Everest Group Research: Chief Digital Officers Influencing More Outsourcing Spending Decisions
Service providers in the outsourcing industry say enterprise CIOs, COOs and CFOs may still control the largest budget centers for sourcing services, but their influence on future deals is slipping in favor of the chief digital officer (CDO), according to new research conducted by Everest Group.
In a recent survey of leading global sourcing service providers, 55 percent said they believe the CDO's domain is the fastest-growing budget center for outsourcing services. Respondents indicated they believe CDOs are becoming an influential C-suite executive in future outsourcing initiatives.
"Service providers are perceiving a significant shift in who most influences outsourcing deals within the enterprise," said Michel Janssen, chief research guru at Everest Group. "As enterprises implement more and more digital initiatives through their sourcing agreements, these deals are increasingly being directed from a more firm-wide strategic or business unit perspective within the enterprise, namely in the purview of the chief digital officer.
"The CDO is focused on the transformation story, the improvement of processes from end to end, and how to best position the company to compete in a rapidly evolving marketplace, rather than being focused on deploying technology for technologies' sake," added Janssen. "This shift in influence to a CDO-controlled buying center bodes well not only for enterprise transformation initiatives but also for service providers who are positioning themselves as valued partners in the transformation process."
The Everest Group survey also revealed how service providers feel about their future paycheck, what keeps them awake at night, and what investments they believe actually pay off with respect to creating client value.
- Industry optimism is high…and rising. Employees of service providers are optimistic and excited about their bonus potential. While 2017 delivered mid-single-digit results for revenue growth, 72 percent of service provider respondents are confident that revenue growth will be significantly higher in 2018 and 2019.
- Enterprise automation in all forms is red hot. Service providers are investing their money in enterprise automation, seen as the next best value proposition beyond labor arbitrage to respond to ever-present demands for productivity and cost reduction. Forty-nine percent of survey respondents are investing in robotic process automation (RPA) and 66 percent are investing in artificial intelligence (AI) and cognitive computing, because they believe these areas have the highest potential for client value creation. Interestingly, only 14 percent are investing in blockchain and 27 percent in Internet of Things (IoT), both of which ranked low on perceived client value creation.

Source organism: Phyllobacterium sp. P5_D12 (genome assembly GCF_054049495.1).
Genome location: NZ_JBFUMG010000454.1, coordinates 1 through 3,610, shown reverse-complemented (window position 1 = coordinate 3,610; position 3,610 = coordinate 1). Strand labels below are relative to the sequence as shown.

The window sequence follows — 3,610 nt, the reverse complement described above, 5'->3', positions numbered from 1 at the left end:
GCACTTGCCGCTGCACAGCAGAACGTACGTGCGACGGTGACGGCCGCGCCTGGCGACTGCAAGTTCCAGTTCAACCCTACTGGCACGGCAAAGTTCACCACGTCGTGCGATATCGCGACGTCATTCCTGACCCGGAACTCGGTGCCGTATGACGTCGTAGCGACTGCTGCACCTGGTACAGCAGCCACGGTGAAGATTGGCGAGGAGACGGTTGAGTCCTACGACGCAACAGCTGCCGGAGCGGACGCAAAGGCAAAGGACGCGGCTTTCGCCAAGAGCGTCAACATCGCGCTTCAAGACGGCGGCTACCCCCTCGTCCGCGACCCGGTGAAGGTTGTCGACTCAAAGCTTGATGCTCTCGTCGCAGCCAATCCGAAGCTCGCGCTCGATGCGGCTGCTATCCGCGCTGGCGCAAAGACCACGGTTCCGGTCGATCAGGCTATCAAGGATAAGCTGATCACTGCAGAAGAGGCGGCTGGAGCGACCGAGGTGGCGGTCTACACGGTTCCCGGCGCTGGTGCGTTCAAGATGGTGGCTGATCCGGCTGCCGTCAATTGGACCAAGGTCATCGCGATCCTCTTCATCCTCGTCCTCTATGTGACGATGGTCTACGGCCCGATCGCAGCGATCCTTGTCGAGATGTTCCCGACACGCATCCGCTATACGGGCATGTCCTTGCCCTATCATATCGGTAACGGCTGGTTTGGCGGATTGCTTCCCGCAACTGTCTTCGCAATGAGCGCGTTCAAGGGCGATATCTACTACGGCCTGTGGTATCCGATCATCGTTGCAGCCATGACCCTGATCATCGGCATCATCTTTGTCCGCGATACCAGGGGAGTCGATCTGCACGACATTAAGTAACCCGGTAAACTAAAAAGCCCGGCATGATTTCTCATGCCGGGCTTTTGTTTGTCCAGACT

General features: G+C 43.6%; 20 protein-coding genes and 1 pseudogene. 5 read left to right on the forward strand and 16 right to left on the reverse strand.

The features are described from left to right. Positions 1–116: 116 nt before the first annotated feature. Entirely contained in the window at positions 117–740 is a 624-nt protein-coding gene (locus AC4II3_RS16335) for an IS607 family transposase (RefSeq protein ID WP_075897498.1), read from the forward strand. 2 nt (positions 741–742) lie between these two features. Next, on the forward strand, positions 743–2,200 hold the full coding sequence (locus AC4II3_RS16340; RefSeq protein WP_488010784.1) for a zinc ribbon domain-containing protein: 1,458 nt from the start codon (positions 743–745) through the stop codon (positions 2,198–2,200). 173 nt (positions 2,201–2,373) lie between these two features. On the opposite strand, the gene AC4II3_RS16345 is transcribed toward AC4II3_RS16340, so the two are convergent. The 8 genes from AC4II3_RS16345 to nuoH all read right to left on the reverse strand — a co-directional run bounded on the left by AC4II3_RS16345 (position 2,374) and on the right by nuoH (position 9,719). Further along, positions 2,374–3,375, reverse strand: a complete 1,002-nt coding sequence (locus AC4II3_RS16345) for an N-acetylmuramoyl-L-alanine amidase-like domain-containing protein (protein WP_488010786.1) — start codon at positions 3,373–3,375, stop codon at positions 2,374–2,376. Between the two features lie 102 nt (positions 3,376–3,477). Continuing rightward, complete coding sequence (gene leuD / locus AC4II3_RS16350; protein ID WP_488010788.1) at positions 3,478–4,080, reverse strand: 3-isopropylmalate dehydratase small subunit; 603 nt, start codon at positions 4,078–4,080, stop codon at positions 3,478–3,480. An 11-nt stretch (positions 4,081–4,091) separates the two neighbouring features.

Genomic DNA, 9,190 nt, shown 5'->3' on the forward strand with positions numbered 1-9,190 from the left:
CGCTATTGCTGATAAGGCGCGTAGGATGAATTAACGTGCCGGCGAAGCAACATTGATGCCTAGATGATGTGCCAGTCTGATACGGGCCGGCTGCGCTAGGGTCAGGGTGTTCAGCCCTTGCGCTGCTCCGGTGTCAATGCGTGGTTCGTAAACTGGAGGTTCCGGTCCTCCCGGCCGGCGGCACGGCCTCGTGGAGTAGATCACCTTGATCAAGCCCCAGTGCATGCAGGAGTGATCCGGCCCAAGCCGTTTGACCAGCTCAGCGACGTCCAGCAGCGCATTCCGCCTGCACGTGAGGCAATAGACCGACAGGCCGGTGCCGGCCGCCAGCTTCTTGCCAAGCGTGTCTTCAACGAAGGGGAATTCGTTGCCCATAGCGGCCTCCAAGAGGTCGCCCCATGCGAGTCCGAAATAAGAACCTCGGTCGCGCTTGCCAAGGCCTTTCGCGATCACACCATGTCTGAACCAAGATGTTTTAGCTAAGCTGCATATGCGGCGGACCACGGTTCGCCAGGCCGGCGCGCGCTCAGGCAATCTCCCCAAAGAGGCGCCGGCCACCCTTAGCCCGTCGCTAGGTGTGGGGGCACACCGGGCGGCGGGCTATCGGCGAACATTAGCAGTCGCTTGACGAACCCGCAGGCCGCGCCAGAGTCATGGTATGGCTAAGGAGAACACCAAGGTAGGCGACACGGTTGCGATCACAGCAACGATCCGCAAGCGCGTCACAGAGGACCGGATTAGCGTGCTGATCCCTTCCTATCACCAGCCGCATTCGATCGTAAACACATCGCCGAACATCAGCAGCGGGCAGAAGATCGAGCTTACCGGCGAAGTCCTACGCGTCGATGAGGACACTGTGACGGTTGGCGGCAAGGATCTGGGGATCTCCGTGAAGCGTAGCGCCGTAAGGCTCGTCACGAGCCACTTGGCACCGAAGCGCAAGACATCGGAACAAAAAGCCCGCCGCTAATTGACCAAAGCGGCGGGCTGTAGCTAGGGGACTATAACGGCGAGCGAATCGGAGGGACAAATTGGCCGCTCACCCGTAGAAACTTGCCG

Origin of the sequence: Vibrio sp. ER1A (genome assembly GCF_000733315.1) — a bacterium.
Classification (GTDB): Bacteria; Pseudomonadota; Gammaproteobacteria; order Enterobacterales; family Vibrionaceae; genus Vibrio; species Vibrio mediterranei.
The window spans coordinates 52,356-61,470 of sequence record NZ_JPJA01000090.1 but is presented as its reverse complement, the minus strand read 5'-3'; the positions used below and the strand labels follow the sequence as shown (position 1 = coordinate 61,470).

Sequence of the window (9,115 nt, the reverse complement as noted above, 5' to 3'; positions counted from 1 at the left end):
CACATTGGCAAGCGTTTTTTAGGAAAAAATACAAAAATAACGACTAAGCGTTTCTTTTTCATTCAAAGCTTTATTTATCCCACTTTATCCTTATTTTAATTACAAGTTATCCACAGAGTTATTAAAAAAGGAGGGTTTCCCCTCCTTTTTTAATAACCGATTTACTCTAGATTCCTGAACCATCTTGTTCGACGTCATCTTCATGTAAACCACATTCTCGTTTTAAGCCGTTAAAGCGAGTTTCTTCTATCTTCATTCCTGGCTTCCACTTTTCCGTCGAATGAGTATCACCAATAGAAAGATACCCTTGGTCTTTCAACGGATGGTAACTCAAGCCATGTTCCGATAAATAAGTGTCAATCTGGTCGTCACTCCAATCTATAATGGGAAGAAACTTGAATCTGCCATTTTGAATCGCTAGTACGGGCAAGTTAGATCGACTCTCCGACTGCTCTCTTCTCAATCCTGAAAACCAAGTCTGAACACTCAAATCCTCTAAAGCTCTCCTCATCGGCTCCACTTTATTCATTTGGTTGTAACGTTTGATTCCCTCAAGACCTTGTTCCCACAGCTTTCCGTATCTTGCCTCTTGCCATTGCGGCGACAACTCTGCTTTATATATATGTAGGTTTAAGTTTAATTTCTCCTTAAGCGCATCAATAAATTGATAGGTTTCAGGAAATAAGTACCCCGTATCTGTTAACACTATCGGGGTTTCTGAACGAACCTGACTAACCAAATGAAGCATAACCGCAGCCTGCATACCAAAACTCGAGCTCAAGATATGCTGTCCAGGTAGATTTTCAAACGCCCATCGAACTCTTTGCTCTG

- The issues that most frequently cause service providers to lose sleep at night are pricing pressures (cited by 41 percent of respondents) and adapting to new business models (a concern of 40 percent). The shortage of talent was mentioned by 38 percent of respondents and is seen both as a challenge and an opportunity to provide value. A shortage of next-generation skills is a particularly troubling challenge, with 71 percent of service providers declaring it their most important talent issue. In contrast, few service providers (19 percent) are worried about regulations in key markets, and only 8 percent are anxious about finding capital.
- Reducing costs will never go out of style, but availability of skilled talent is becoming a key driver of sourcing deals. Fifty-nine percent of service providers say that cost drives winning value propositions more than any other factor and always will. However, service providers also believe the shortage of talent (cited by 56 percent) and the need to execute more quickly (mentioned by 57 percent) comprise value propositions that win deals. Notably, bringing jobs back onshore or avoiding capital investments are value propositions that are perceived to have little to no traction with enterprise clients, mentioned by only 13 percent and 27 percent of service provider respondents respectively.